On appeal, Heard argues that the trial court erred in finding him in contempt, fining him in an amount exceeding the statutory limit for criminal contempt under OCGA § 15-6-8 (5), and determining that it continued to have personal jurisdiction over him more than seven years after entry of the consent judgment[1] such that he could be compelled to attend a postjudgment deposition in Georgia.

         1. We turn first to Heard's argument that he cannot be compelled to come to Georgia for a deposition and begin our analysis with a review of Georgia's postjudgment discovery procedures. OCGA § 9-11-69 provides:

Process to enforce a judgment for the payment of money shall be a writ of execution unless the court directs otherwise. In aid of the judgment or execution, the judgment creditor, or his successor in interest when that interest appears of record, may do any or all of the following:
(1) Examine any person, including the judgment debtor by taking depositions or propounding interrogatories;
(2) Compel the production of documents or things; and
(3) Upon a showing of reasonable necessity, obtain permission from a court of competent jurisdiction to enter upon that part of real property belonging to or lawfully occupied by the debtor which is not used as a residence and which property is not bona fide in the lawful possession of another;
in the manner provided in this chapter for such discovery measures prior to judgment.

         "The purpose of OCGA § 9-11-69 is to allow post judgment discovery to aid a litigant to recover on a liability which has been established by a judgment, in the manner provided for such discovery measures prior to judgment." (Citation and punctuation omitted.) Ostroff v. Coyner, 187 Ga.App. 109, 117 (6) (369 S.E.2d 298) (1988). See also Hickey v. RREF BB SBL Acquisitions, LLC, 336 Ga.App. 411, 414 (2) (a) (785 S.E.2d 72) (2016) (purpose of postjudgment discovery is to aid a litigant in obtaining satisfaction of a judgment). This Court has found that in addition to incorporating prejudgment discovery tools, OCGA § 9-11-69 actually expands the scope of discovery beyond that available during the pendency of an action by providing for the service of postjudgment interrogatories on "'any person, ' regardless of whether that person was a party to the underlying action." Esasky v. Forrest, 231 Ga.App. 488, 489 (1) (a) (499 S.E.2d 413) (1998) (also holding that creditor was entitled to serve postjudgment requests for production of documents against a party's spouse). Compare OCGA § 9-11-33 (a) (allowing the service of interrogatories only upon "any other party") (emphasis supplied). To aid in this postjudgment discovery process, "the trial court has the power to control the details of time, place and scope of [postjudgment] discovery. The court also is authorized to impose sanctions for failure to comply with its [postjudgment] discovery orders[.]" (Citation and punctuation omitted.) Ostroff, 187 Ga.App. at 117 (6).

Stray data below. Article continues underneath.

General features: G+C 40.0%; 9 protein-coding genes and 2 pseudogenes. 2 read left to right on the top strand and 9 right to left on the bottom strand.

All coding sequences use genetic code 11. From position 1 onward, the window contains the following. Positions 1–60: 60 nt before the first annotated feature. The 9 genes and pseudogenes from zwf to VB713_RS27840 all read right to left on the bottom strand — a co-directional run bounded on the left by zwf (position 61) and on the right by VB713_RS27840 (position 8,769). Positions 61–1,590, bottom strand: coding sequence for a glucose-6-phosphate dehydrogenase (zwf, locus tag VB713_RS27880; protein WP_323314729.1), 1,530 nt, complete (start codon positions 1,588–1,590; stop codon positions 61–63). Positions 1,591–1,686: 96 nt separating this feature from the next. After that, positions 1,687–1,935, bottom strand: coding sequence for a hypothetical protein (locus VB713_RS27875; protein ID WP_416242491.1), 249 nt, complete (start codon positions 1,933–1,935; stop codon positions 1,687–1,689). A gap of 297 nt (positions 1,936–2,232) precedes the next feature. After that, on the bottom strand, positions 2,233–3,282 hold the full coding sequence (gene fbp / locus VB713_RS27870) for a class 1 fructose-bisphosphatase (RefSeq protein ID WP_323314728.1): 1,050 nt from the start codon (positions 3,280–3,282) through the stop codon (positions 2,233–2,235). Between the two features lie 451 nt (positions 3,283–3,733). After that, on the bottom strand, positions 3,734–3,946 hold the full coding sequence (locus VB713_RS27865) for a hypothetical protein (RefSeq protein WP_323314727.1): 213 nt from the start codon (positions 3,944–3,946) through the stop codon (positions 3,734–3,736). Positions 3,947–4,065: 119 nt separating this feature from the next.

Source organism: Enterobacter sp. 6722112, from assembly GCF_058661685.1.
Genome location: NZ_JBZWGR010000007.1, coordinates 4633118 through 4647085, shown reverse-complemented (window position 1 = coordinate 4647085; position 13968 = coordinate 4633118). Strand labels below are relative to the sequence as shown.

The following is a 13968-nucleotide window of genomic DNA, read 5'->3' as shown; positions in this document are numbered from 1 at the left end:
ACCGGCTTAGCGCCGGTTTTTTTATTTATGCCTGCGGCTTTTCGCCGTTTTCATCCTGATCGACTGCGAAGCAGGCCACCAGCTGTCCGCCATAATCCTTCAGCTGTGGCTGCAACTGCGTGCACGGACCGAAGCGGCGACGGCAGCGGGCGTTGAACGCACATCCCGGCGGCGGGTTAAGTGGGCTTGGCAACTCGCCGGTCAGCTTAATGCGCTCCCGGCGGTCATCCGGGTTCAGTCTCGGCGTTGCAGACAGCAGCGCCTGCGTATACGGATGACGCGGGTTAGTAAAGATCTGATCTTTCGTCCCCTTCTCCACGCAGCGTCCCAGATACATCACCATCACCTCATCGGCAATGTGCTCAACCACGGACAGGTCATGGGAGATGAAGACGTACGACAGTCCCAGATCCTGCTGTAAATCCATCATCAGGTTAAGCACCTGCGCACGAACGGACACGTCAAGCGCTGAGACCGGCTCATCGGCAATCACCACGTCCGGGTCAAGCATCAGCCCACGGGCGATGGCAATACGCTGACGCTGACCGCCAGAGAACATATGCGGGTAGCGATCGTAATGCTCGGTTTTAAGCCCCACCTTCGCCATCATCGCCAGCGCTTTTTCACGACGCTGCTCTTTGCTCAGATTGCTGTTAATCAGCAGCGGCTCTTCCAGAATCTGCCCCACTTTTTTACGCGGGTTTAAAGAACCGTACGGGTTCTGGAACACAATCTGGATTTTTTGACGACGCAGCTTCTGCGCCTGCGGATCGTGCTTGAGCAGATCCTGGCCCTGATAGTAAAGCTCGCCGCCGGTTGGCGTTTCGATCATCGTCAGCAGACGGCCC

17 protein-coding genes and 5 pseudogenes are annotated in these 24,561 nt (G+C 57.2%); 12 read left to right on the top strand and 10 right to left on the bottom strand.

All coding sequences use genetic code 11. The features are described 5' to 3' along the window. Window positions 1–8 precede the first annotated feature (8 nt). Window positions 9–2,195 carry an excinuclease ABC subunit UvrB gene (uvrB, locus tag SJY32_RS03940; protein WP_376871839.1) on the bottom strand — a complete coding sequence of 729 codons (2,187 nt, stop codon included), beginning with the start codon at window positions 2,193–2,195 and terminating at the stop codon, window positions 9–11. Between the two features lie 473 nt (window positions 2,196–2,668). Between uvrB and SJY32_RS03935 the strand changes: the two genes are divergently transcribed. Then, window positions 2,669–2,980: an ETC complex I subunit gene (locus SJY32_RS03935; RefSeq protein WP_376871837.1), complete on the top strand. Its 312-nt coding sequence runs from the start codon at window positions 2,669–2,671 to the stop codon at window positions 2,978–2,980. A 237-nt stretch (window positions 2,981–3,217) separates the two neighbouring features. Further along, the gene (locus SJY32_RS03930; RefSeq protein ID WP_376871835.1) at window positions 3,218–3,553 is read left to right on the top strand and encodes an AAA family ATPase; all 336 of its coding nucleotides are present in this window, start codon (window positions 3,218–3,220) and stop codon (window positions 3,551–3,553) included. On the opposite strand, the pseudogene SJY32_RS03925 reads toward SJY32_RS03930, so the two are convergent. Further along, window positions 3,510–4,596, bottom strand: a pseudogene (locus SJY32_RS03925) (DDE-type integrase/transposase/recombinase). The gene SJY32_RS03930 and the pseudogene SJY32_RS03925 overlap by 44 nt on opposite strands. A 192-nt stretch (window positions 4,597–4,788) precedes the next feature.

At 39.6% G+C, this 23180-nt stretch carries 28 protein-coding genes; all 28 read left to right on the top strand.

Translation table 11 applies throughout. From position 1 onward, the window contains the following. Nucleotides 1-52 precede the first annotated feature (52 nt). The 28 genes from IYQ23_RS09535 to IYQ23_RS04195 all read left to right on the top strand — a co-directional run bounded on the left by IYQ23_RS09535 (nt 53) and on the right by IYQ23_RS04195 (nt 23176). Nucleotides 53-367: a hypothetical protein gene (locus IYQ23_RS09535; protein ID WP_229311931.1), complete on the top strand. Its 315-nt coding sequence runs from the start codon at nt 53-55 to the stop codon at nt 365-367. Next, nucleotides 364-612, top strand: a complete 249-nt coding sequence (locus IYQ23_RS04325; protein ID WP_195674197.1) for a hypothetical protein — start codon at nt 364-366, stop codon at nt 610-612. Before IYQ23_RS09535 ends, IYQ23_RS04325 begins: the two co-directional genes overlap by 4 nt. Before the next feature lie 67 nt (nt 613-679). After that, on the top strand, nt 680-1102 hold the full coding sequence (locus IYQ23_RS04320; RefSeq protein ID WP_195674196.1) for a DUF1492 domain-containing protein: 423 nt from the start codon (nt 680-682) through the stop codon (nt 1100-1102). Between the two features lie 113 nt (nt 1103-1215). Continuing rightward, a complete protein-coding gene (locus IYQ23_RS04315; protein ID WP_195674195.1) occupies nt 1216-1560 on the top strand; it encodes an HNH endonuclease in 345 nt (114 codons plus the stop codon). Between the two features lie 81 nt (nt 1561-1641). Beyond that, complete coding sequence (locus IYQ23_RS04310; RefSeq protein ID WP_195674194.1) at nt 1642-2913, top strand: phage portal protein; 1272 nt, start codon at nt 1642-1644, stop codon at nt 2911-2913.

After Heard failed to comply with Ruef's deposition notice and subpoena, Ruef filed her motion, and Heard argued in response that the trial court lacked the jurisdiction to compel him to appear at a deposition in Georgia because he is not a Georgia resident and because the location of the deposition violated the geographical limitations set forth under OCGA § 9-11-45 (b) (3). Under that provision, "[a] person who is to give a deposition may be required to attend an examination . . . [a]t any place which is not more than 30 miles from the county seat of the county wherein the witness resides, is employed, or transacts his business in person." OCGA ...